The World Today for February 23, 2024


Forced Predictability


Belarusian President Alexander Lukashenko recently claimed that his security forces had captured Ukrainian and Belarusian “saboteurs” in a counterterrorism operation on the country’s border with Ukraine. Other than saying these so-called enemies were transferring explosives to use in Belarus and Russia, reported the Moscow Times, Lukashenko didn’t provide many details.

It looked, however, like a classic case of a dictator revealing an external threat to help rally the public around his leadership. Lukashenko has certainly taken other unapologetically non-democratic actions to retain power as Belarusian citizens are slated to go to the polls on Feb. 25.

No one doubts that Lukashenko’s allies will win the vote. “After three years of unrelenting repression and mass emigration, (the election results) are more predictable than ever,” wrote the Carnegie Endowment for International Peace. “There are not even any arguments among the opposition about whether to take part or not: It’s simply too dangerous.”

The president, for example, has cracked down on opposition groups who helped organize demonstrations against his regime when he won the 2020 presidential election that handed him his sixth term in office, the Associated Press reported.

Currently, more than 1,400 political prisoners are in the country’s jails, including dissident politicians and human rights advocate Ales Bialiatski, winner of the 2022 Nobel Peace Prize. The media is constrained. State security services monitor the population.

The courts are still prosecuting people who participated in the demonstrations. Dzmitry Shcharbin, 29, a former employee of the Belarusian Metallurgical Works in the eastern city of Zhlobin, for instance, faces charges of inciting social hatred stemming from his arrest in October, Radio Free Europe wrote.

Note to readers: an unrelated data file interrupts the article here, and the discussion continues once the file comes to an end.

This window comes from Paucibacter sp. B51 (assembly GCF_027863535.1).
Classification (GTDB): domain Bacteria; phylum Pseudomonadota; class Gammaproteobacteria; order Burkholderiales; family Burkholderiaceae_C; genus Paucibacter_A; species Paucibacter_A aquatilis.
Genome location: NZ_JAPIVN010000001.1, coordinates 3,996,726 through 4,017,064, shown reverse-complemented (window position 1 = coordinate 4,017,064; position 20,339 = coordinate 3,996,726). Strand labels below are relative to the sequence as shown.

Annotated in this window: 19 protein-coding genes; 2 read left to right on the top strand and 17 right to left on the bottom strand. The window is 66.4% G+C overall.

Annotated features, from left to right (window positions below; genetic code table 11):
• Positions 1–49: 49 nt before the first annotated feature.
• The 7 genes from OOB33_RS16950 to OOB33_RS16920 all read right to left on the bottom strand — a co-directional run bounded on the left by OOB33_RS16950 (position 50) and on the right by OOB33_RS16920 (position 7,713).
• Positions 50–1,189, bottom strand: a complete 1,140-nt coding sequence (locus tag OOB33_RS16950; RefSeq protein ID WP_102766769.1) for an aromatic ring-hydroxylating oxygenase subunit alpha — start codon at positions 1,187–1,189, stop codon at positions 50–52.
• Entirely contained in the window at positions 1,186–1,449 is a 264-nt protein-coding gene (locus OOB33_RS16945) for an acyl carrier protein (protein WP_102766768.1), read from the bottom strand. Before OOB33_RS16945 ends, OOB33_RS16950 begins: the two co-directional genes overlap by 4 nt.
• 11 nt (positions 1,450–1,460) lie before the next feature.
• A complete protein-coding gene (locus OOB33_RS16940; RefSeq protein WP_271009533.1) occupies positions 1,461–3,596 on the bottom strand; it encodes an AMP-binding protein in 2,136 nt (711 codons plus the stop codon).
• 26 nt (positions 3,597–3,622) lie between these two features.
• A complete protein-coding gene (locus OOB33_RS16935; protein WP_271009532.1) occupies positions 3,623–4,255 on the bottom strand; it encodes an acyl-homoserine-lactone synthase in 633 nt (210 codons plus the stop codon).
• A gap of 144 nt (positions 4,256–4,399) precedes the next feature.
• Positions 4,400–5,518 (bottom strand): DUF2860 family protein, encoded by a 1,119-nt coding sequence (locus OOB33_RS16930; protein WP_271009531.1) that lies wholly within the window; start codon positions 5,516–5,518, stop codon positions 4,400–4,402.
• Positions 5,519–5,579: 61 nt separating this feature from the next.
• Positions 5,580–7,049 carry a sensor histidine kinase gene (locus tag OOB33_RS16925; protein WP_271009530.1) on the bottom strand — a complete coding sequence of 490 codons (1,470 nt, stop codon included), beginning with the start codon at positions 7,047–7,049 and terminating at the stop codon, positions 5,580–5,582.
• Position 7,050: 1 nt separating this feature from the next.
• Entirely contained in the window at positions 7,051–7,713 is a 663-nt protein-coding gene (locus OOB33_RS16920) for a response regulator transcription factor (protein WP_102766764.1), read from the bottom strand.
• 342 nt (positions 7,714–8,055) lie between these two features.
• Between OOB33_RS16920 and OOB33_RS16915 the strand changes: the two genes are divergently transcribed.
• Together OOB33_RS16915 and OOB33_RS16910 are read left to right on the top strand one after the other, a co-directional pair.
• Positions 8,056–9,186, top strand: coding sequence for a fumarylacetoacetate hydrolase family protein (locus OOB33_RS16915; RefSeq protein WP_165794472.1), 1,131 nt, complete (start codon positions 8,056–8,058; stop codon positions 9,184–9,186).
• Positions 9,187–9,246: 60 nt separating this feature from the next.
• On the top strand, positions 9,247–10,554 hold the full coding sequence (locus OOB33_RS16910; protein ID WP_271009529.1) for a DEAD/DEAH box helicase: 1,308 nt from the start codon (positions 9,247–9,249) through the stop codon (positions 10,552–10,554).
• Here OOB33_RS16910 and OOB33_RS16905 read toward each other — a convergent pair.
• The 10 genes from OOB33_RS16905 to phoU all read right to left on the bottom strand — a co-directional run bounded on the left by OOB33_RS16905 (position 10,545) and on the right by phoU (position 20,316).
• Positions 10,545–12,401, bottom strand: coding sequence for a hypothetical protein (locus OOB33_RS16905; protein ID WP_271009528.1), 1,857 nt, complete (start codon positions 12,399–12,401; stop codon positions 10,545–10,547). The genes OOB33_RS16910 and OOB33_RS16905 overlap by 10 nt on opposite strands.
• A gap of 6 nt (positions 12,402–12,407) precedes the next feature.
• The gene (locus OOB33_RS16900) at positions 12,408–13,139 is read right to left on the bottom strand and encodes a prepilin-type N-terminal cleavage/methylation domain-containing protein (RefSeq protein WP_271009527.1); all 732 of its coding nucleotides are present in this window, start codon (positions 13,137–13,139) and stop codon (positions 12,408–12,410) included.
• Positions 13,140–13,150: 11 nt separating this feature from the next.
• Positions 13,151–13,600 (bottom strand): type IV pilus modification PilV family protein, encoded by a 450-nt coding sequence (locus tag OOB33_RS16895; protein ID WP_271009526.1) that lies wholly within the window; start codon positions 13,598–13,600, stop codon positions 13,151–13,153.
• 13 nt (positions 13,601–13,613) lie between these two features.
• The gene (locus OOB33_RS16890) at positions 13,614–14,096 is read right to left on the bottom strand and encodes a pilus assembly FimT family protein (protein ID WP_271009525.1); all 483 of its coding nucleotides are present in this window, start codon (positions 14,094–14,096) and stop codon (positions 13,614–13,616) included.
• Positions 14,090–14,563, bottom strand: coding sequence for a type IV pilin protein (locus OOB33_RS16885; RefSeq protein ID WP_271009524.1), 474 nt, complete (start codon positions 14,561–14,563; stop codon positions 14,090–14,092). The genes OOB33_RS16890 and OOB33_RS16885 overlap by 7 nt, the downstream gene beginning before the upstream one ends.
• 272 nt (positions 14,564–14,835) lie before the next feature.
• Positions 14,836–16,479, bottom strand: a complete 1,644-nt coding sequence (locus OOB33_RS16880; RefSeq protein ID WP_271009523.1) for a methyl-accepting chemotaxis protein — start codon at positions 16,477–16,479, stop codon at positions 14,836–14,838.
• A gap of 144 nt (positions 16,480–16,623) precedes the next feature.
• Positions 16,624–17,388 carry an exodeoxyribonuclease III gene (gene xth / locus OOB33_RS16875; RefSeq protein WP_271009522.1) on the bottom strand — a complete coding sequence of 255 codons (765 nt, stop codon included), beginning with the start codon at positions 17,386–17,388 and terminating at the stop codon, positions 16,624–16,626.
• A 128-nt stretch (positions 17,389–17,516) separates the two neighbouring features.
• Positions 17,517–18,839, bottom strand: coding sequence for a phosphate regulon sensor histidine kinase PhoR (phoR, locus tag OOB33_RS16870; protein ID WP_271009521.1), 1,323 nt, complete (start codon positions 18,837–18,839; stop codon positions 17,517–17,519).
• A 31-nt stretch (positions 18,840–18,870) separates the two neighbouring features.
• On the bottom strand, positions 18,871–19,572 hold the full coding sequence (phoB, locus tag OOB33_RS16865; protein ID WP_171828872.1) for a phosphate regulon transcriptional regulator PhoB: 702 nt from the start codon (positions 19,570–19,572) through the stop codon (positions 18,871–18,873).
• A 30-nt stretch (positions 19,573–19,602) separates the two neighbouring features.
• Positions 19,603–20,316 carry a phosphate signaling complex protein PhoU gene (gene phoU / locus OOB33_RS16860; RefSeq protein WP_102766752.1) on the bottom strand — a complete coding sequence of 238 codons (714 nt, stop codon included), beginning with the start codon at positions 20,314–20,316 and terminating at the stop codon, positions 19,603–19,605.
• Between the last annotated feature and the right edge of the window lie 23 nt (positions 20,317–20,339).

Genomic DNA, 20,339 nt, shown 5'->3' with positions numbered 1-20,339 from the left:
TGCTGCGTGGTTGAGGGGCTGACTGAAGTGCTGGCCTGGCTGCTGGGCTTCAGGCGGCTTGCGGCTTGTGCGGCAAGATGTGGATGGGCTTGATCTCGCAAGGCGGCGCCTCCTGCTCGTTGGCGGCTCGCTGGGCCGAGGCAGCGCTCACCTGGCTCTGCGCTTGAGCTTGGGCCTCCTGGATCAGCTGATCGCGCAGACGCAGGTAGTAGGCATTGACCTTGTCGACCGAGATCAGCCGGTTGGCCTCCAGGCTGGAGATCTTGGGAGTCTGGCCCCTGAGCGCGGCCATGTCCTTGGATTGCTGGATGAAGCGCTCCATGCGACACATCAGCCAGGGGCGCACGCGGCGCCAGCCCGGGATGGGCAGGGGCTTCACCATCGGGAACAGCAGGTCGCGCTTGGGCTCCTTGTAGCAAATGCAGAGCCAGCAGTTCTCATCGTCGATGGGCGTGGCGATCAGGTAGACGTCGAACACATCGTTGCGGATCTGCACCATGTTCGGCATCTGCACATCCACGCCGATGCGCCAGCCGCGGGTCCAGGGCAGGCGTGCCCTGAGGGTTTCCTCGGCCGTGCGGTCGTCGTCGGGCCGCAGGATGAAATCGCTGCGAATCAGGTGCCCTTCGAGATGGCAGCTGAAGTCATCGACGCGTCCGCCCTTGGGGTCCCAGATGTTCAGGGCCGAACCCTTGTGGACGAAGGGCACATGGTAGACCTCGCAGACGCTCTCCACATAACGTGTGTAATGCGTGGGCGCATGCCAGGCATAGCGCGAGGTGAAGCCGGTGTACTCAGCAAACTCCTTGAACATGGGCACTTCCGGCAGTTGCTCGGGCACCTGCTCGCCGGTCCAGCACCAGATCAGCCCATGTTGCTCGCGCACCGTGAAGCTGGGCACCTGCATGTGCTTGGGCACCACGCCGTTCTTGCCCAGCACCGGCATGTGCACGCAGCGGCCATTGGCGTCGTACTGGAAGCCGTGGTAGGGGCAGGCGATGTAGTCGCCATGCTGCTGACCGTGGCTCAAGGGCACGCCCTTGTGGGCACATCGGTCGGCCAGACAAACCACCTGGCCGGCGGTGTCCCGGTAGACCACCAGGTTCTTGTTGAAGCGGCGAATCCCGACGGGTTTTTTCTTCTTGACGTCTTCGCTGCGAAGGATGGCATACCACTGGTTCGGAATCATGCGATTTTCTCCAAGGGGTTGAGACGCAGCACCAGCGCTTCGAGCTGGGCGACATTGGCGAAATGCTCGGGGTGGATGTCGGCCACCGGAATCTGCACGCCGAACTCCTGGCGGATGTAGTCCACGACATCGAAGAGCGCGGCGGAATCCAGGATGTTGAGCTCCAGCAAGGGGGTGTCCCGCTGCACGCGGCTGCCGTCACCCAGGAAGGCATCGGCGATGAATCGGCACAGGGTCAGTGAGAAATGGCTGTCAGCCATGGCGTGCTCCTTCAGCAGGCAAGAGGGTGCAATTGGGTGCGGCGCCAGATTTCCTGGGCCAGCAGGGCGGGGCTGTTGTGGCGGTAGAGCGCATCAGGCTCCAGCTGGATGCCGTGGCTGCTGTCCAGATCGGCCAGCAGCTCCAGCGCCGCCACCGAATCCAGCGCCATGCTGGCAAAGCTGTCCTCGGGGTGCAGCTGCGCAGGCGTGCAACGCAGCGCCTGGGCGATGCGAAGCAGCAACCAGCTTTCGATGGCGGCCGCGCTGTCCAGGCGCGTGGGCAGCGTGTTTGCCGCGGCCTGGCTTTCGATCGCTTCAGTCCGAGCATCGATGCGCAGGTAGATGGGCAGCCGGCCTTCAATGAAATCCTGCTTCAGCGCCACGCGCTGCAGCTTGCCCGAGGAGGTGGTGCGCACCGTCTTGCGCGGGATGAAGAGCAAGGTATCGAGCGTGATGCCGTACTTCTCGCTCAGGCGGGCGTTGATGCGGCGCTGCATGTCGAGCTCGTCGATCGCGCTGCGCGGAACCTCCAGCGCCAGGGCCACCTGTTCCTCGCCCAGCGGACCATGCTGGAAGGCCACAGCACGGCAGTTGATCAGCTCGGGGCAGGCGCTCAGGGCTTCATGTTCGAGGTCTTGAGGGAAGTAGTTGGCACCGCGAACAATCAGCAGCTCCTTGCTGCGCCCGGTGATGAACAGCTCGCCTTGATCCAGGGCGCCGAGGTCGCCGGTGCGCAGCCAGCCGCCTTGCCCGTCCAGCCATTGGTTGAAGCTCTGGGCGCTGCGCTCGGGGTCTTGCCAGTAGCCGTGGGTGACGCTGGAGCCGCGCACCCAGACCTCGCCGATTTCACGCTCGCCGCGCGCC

Others are threatened with execution.

Still, Lukashenko is acting like lawmakers will have an important policy to uphold – his Orwellian strategy of “armed peace,” or taking credit for keeping Belarus out of the war in neighboring Ukraine to the south – while also beefing up military spending in case the conflict escalates to a broader fight between NATO and Russia and its allies, including Belarus.

To be safe, though, the president has declined to allow representatives from the Organization for Security and Cooperation in Europe (OSCE) to observe the elections, the Jurist wrote. OSCE officials issued a statement saying this move was yet another sign of the repression that exists in the country.

Observers from the Russian-dominated Commonwealth of Independent States would watch the vote, however, responded officials speaking to the state-owned Belarus Telegraph Agency.

Regardless, there’s not much to vote for anyway, say commentators.

The Belarusian Supreme Court closed down the Belarusian Popular Front Party and the United Civil Party. The Green Party, Republican Party, Social Democratic Party of People’s Accord and Belarusian Social Democratic Party have been banned.

“Depressingly,” wrote the Center for European Policy Analysis, “(The elections’) sole useful purpose will be to underline the regime’s dictatorial behavior and set the stage for another rigged vote in 2025, when Lukashenko, now 69, will seek to extend his 30-year rule.”

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